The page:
He says issues such as the need for electrification and decarbonization, which in turn rely on more efficient car batteries and greater scale in renewable energy, will provide immense investment opportunities.
“Innovation is the key thing that will take sustainable investing to the next level, and determine who are the winners and who are the losers,” says Schoenmaker, Professor of Banking and Finance at the Rotterdam School of Management, Erasmus University.
“This can be seen in the electric car industry. You don’t only need to change the factory to make electric cars; you need to retrain the workforce from traditional engineers into software engineers. And you may not be able to retrain some of them, which means you need to hire new staff.”
“Germany, for example does not have enough electrical engineering students. So it is behind companies in the US and Japan that saw this coming many years ago and have invested in the right people and technology.”
Then there is the issue of being able to mass produce the cars. “The will to make them is certainly there, but currently there isn’t enough cadmium and lithium in the world to make the batteries that could replace all petrol-driven cars,” Schoenmaker says. “And many cars don’t have the range needed for long-distance trips.”
“However, advances in battery technology are moving very fast. Spintronics can improve capacity through spinning electrons that creates magnetism. You just change the way these batteries are structured to get far more capacity without generating too much heat.”
“This kind of innovation will make batteries more efficient – there are people are out there at technical universities and in car factories working to solve it. Again, this goes back to innovation.”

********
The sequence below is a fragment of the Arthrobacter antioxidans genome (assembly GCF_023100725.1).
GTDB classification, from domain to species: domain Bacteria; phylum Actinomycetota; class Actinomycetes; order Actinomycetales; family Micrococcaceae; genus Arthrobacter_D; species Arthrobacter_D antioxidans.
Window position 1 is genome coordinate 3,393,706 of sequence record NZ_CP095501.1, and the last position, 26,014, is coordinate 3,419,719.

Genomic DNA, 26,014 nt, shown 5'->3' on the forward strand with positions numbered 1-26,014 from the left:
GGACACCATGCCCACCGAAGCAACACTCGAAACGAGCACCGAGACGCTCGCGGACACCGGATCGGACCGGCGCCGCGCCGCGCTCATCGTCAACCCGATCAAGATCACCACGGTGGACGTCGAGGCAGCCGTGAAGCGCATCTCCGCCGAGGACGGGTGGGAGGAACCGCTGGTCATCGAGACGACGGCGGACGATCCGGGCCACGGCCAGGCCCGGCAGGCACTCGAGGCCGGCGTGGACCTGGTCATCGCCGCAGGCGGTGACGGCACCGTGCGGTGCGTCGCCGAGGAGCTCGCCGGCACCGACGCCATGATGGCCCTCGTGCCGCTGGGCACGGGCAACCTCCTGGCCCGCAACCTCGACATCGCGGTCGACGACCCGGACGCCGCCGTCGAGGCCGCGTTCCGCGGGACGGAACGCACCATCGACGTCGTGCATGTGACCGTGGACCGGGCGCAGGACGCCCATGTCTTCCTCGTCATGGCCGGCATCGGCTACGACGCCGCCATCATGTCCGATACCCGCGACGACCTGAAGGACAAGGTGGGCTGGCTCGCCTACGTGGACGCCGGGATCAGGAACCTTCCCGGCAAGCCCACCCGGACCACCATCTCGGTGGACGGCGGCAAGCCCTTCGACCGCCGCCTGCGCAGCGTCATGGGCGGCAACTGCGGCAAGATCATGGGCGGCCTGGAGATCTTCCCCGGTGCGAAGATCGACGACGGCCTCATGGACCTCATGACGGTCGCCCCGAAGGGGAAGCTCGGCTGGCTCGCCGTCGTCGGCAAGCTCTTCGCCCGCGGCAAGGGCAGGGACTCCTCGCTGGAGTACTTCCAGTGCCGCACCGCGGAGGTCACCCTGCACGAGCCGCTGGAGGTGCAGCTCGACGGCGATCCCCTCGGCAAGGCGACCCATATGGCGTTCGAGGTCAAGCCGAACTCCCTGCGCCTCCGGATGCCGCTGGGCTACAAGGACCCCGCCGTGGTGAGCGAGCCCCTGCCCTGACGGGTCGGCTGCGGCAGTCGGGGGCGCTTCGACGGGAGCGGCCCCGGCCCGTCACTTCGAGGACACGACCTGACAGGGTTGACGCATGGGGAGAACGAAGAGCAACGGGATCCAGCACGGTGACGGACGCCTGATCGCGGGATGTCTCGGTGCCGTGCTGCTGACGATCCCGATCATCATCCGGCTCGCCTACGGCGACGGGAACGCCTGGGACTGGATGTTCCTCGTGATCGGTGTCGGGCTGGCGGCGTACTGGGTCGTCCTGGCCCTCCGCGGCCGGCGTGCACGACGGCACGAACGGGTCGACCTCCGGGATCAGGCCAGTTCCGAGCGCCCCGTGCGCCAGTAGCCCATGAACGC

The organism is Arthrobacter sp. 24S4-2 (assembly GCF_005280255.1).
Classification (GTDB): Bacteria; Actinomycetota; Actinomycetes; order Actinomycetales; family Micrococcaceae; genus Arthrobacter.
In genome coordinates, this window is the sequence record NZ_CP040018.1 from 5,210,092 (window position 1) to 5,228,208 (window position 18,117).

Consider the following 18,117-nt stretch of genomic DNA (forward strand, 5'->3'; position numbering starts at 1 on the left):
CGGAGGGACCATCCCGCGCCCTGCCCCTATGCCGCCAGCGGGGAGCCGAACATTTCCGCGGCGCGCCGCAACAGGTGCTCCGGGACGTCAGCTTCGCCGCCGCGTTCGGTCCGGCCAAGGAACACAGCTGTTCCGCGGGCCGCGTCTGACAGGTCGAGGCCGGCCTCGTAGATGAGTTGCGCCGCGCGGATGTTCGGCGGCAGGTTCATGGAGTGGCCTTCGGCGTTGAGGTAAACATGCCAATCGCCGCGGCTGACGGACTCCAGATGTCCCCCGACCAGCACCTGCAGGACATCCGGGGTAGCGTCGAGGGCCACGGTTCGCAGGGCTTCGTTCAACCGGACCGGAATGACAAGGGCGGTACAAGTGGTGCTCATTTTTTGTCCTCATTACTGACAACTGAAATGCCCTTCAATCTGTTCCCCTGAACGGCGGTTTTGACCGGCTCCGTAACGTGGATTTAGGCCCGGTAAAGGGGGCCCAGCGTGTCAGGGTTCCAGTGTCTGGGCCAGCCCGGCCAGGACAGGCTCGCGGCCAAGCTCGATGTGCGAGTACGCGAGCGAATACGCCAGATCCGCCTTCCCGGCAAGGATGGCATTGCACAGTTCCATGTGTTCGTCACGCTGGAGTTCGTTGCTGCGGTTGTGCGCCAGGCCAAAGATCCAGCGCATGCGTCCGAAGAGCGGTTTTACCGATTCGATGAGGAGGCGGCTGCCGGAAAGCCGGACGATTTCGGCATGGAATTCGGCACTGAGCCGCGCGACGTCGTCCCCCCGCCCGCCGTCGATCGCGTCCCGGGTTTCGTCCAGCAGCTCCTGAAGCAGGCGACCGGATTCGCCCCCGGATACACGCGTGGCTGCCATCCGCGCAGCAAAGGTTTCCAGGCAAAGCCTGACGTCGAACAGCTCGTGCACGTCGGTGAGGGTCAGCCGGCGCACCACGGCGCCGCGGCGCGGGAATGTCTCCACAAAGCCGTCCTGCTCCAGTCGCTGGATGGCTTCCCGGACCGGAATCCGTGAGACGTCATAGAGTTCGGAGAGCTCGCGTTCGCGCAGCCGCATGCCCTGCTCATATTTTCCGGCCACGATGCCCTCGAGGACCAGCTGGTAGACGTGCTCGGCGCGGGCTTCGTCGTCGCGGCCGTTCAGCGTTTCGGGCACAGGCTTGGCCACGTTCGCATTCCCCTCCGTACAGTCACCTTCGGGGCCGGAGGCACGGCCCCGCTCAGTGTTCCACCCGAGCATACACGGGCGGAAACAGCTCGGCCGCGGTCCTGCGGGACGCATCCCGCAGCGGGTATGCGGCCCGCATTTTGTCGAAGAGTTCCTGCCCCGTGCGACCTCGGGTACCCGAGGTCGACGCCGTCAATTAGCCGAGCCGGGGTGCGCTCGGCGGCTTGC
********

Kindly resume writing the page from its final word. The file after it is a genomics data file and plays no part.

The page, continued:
He says it’s a similar story with solving the coronavirus pandemic. “The solution to Covid-19 is the vaccine. Governments are not producing vaccines; it is innovative companies who are doing that.”
“Governments can help out with smart R&D subsidies, but innovation only happens in the world of entrepreneurs and companies that want to gain market share.”
“When they first started building the Channel Tunnel, they didn't know at the time what the type of train was going through it – but they built it anyway. That takes vision.”
Renewable energy is an industry that has the vision but lacks the scale, he says. “The renewable network currently doesn’t have the capacity to handle times when the wind isn’t blowing, or the sun isn’t shining. It doesn’t have enough slack yet to handle a shock.”
“If we are to move society to renewable thinking, we must become more resilient to the shocks. A bank has enough capital to absorb a shock, and manufacturing has enough inventory to absorb a shock, but renewable energy doesn’t. It’s just a matter of scale.”
Schoenmaker says there is also an important shift away from making money for a select few shareholders to long-term value creation that benefits everyone – the move from creating only wealth, to targeting wealth and well-being.
“In the capitalist system, we are used to listed companies being required to create value for their shareholders,” he says. “The purpose of shareholder value is to create financial capital using financial capital. They just want to make a profit.”
“Long-term value creation argues that we need to create social, human and natural capital as well. Society is moving towards using sustainable development to reap future profits by integrating this idea that by investing in society, you create economic value in the future.”
“Much of it relies on human capital, particularly in emerging markets, where there is so much untapped potential. We’re often dealing with entire communities, and society does not accept negative natural capital investments anymore.”
Much of this can be achieved through impact investing, which is doing as its name suggests and making an impact in moving sustainable investing into a more dynamic direction, Schoenmaker says.
“What I see is a shift from ESG investing, which is basically done from a risk perspective trying to avoid harm, towards impact investing driven by things like the Sustainable Development Goals,” he says.
“That shift is extremely important, because we are not going to get sustainable development by risk avoidance. We need to grasp the opportunities of making a positive impact.”